What do the interior design of Nevada brothels, the storage caves of fundamentalist Mormons, Southern funeral homes, and Andy Warhol’s Factory all have in common? They are all part of the disquieting and beautiful photographic investigations by Timothy Hursley in Tainted Lens, currently on view at Garvey Simon Art Access in Chelsea.
Known primarily as a commercial photographer specializing in architecture, Hursley has an ongoing series of personal photographic projects that he pursues between commercial gigs. This exhibition presents a mixture of images from several of those series, including Brothels of Nevada, Funeral Homes South USA, and Polygamy/FLDS. Though disparate in location and subject matter, they all share a common thread: Hursley has taken a deep dive into off-the-grid American subcultures. These are worlds that we have seen glimpses of in the films of David Lynch, Larry Clark’s iconic book Tulsa, and the photographs of William Eggleston. But a critical difference strikes you as you stand in a room of Hursely’s photographs: There are virtually no people in his work. While the aforementioned artists — and so many others who have sought to capture bits of eccentric America — work with images of people, Hursley writes visual narratives that are devoid of them.
And what stories he tells! Some of the most moving work in the show is of empty brothel rooms, architecture designed for artificial gaiety, sex, and commerce. They are laden with heavy, hot color, garish furnishings, and utter loneliness. There are four related photos from brothels in Nevada hung next to each other that tell a short story in pictures. They all share the same decorating scheme: cheap gold furniture that, to some, might convey a dream of luxury, and light filtered through heavy red curtains drawn lazily against the desert sun. In “Girls Parlor” (1986/1990), we see the off-kilter bodies of two women on a couch — just their bodies, from neck to floor. They sit, carefully placed apart on a white couch, a space wide enough for a man to sit between them, their sagging breasts and passive flesh clothed in negligees. We peer through the base of a coffee table in “Chicken Ranch Parlor” (1986/1990). The ornate decorative golden nude women holding up the marble tabletop don’t look sexy; they look like slaves.
The image that completes the story is “Kid’s Room, Carlin Social Club” (1988/1990). Here we see three sides of a room, two painted a sickly pink and the third with the veneer of a log cabin. There is no furniture, just ubiquitous red carpeting strewn with discarded and broken toys. We don’t know if this is a place to park your children while being serviced or a “playroom” for the children of employees. Either way, the message is grim.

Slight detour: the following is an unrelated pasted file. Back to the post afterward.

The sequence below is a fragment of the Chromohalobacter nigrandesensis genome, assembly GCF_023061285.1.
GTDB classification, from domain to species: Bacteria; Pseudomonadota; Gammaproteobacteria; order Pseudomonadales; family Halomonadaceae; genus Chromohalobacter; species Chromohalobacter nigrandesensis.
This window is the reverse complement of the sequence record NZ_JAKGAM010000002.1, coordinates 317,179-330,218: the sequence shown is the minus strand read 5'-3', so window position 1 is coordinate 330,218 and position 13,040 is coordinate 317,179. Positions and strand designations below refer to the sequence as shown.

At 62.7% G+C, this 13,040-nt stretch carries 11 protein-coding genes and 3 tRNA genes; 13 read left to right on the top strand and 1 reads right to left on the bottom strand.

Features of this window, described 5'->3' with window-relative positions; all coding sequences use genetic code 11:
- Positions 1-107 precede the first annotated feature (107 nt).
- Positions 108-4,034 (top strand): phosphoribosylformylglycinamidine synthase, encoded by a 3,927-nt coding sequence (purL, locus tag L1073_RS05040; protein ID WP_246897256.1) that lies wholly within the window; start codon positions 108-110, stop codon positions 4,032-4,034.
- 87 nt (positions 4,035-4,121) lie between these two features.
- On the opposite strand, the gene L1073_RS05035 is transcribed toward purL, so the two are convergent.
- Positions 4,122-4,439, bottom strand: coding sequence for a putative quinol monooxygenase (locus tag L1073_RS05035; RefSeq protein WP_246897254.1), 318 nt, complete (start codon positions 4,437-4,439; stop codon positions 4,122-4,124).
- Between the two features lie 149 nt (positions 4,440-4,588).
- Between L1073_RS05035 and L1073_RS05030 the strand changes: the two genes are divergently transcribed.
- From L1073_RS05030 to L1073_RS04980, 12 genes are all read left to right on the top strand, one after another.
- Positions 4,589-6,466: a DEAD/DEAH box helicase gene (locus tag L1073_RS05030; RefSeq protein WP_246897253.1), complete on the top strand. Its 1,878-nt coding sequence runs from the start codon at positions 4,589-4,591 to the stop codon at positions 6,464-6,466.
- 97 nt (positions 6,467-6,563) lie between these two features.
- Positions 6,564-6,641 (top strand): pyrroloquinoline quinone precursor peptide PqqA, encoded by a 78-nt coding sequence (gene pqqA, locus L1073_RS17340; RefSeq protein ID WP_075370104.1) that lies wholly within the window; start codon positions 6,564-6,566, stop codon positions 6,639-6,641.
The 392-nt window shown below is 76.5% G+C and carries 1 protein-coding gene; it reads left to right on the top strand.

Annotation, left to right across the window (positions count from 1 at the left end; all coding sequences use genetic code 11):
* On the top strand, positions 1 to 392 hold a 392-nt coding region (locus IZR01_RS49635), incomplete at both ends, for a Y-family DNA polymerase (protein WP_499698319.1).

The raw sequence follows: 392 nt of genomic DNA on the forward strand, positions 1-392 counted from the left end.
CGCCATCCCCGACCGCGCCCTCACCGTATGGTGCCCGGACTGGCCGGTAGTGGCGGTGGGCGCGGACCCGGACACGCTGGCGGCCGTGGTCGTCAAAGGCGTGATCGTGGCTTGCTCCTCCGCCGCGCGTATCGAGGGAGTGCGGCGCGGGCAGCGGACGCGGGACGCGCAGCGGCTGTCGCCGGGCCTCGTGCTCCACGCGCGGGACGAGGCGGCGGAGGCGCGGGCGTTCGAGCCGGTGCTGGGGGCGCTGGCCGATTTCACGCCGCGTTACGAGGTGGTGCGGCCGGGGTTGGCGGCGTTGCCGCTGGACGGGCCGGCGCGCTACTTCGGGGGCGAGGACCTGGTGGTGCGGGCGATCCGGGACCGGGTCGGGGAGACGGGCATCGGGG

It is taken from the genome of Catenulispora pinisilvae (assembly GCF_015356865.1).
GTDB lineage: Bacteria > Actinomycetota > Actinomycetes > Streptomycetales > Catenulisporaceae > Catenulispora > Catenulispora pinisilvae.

The gallery carefully played with color when installing this show. Immediately next to the “red” photos are two that are suffused in purple and green. “Desert Doll House” (1987/1990) is composed like a photo from an interior design magazine, looking through the doorway of one room into the eerie light of another. The far room glows with a most unnatural shade of green. Banal wood paneling and cheap white furniture appear in a haze. The outer room is in stale suburban décor, save for the fleet of kitchen timers lined up on a cabinet, waiting to be put to use by the ladies.
The longer you look at these photos, the creepier they feel. It is with a keen sense of humor that the gallery hung Hursley’s quadriptych “Alabama Silo” (2008) next to the brothel imagery. Four photos that portray a tall grain silo in various states of deflation are an unmistakable comment on the irony of sex.
About half the prints in the show are “dye transfer,” a photographic printing technique recognized by its deep, saturated colors. The color in these photographs is sumptuous: reds, aquas, and blues pop with hyperreal richness. Color underscores strangeness in Hursley’s interiors. Even the cooler-toned photos — shots of decidedly unsexy Mormon fundamentalist life and of funeral homes — are suffused with luscious tones. The beauty of the prints belies the deep loneliness of the worlds they portray, but Hursley documents these subcultures without judgment or comment. Despite their literal absence from each image, the occupants of these worlds are evoked with great eloquence by the spaces they have left behind.
A Princeton PhD, was a U.S. diplomat for over 20 years, mostly in Central/Eastern Europe, and was promoted to the Senior Foreign Service in 1997. After leaving the State Department in order to express opposition to the planned invasion of Iraq, he taught courses at Georgetown University pertaining to the tension between propaganda and public diplomacy. For many years he shared ideas on the theme "E Pluribus Unum? What Keeps the United States United" with Eurasian/European delegates participating in the "Open World" program.
Brown’s articles have appeared in numerous publications. A recent piece is “Janus-Faced Public Diplomacy: Creel and Lippmann During the Great War” (published in Nontraditional U.S. Public Diplomacy: Past, Present, and Future; now online).
He is the author (with S. Grant) of The Russian Empire and the USSR: A Guide to Manuscripts and Archival Materials in the United States (also online). In the past century, he served as an editor/translator of a joint U.S.-Soviet publication, The Establishment of Russian-American Relations, 1765-1815.